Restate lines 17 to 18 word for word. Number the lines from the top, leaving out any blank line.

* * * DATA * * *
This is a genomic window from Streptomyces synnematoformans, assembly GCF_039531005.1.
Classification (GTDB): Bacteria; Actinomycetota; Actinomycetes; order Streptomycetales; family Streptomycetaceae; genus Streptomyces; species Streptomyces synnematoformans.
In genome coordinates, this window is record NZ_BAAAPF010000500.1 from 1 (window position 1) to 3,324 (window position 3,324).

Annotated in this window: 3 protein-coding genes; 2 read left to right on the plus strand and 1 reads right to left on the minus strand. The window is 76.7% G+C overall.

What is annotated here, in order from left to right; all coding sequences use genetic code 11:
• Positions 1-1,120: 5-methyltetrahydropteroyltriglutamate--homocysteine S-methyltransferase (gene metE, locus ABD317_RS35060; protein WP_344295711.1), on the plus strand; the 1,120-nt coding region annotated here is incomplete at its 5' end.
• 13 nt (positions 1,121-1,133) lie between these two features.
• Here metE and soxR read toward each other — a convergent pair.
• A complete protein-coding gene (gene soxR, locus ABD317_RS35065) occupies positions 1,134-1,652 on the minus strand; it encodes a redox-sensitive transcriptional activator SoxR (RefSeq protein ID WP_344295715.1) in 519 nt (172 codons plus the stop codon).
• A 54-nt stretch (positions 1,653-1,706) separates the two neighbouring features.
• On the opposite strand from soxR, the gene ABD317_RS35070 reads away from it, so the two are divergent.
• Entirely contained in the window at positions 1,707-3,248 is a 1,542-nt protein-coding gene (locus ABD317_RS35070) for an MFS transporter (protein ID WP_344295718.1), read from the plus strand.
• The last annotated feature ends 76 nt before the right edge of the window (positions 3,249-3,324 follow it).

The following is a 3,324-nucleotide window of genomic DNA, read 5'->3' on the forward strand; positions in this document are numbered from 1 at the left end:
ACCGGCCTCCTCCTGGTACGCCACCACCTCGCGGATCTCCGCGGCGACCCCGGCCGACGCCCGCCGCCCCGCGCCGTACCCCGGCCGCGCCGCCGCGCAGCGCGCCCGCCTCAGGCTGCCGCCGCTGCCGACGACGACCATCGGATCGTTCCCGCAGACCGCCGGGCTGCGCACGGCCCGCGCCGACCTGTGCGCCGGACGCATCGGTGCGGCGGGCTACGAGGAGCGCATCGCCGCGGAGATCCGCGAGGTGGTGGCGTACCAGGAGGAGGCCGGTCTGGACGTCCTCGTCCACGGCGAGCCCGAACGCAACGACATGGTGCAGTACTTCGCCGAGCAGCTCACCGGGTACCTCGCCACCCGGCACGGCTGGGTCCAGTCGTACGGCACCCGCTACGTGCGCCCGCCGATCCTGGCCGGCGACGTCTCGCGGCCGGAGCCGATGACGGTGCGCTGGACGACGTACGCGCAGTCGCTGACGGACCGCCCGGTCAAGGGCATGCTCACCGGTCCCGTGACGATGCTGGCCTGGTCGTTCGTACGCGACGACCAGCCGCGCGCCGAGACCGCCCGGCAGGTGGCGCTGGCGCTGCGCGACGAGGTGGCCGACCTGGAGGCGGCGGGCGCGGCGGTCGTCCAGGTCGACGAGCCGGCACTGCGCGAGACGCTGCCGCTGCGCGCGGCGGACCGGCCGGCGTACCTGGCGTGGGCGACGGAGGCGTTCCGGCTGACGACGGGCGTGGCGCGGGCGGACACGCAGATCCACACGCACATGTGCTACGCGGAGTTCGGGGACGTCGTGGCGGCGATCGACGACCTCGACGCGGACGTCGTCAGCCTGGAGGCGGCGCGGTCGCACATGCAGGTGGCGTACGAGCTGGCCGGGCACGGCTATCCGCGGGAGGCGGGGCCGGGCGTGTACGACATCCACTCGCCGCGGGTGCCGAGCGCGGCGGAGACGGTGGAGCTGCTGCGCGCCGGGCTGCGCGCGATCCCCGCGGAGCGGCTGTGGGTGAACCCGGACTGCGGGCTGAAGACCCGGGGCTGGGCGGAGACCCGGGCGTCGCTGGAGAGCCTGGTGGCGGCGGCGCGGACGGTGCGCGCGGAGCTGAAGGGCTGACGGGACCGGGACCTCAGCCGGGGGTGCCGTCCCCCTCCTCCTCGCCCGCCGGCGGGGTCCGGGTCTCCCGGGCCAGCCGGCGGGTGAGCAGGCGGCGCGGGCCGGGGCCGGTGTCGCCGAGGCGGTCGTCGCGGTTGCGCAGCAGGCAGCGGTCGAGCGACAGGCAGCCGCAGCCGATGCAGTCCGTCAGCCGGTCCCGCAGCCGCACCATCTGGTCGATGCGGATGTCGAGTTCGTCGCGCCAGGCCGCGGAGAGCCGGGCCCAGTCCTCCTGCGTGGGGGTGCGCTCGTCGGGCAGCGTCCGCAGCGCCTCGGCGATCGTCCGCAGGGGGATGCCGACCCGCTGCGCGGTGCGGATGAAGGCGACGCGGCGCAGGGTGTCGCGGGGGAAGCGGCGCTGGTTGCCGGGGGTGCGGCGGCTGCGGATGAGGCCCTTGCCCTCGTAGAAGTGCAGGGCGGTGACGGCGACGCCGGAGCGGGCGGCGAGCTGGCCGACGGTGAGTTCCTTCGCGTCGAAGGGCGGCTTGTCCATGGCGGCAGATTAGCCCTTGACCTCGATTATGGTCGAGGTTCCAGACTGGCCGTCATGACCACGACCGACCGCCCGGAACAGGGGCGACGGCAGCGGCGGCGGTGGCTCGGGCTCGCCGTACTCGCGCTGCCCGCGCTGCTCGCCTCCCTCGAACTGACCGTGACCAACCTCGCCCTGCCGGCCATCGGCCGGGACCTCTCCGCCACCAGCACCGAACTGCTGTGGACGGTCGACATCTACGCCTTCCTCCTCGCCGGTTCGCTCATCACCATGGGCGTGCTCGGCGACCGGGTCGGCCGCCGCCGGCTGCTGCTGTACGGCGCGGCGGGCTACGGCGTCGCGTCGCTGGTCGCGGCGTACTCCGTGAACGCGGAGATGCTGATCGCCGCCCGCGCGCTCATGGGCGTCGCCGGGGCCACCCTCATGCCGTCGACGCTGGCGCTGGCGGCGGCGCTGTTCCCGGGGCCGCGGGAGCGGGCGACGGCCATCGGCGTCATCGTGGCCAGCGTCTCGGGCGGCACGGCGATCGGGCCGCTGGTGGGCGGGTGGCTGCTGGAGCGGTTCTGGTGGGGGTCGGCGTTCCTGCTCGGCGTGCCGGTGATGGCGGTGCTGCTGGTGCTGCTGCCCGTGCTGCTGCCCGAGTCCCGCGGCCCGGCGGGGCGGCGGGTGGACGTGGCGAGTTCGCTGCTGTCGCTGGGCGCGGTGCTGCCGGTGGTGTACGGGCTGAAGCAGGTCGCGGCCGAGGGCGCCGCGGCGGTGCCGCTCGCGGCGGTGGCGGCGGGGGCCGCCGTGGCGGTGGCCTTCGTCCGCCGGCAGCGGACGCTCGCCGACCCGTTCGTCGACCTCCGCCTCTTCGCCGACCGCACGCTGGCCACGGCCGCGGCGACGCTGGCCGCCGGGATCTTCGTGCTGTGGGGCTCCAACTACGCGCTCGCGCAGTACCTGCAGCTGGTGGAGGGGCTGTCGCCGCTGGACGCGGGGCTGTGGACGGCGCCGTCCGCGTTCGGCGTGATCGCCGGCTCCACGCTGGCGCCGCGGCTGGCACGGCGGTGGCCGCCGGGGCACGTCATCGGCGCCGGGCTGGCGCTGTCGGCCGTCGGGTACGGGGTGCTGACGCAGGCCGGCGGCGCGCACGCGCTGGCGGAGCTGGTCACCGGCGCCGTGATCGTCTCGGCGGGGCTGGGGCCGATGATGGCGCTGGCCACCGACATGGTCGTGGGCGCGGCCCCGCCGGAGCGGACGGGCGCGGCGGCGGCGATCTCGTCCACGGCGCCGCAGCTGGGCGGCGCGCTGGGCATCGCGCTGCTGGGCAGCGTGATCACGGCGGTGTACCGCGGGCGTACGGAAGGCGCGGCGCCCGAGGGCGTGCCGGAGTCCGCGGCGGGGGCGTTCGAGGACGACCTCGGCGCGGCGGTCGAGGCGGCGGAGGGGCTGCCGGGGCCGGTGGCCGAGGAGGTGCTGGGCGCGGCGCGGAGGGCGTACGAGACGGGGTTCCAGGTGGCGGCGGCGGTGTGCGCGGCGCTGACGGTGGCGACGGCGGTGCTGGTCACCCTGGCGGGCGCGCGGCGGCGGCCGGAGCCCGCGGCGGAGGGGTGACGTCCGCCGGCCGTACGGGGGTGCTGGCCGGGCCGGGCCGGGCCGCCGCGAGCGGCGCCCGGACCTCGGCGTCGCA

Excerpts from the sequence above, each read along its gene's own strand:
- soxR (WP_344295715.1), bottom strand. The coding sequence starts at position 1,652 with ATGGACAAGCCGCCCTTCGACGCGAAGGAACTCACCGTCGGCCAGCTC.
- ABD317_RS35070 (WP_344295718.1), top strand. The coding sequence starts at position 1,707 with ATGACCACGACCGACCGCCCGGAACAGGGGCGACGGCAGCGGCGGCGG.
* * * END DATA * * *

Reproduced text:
- soxR (WP_344295715.1), bottom strand. The coding sequence starts at position 1,652 with ATGGACAAGCCGCCCTTCGACGCGAAGGAACTCACCGTCGGCCAGCTC.
- ABD317_RS35070 (WP_344295718.1), top strand. The coding sequence starts at position 1,707 with ATGACCACGACCGACCGCCCGGAACAGGGGCGACGGCAGCGGCGGCGG.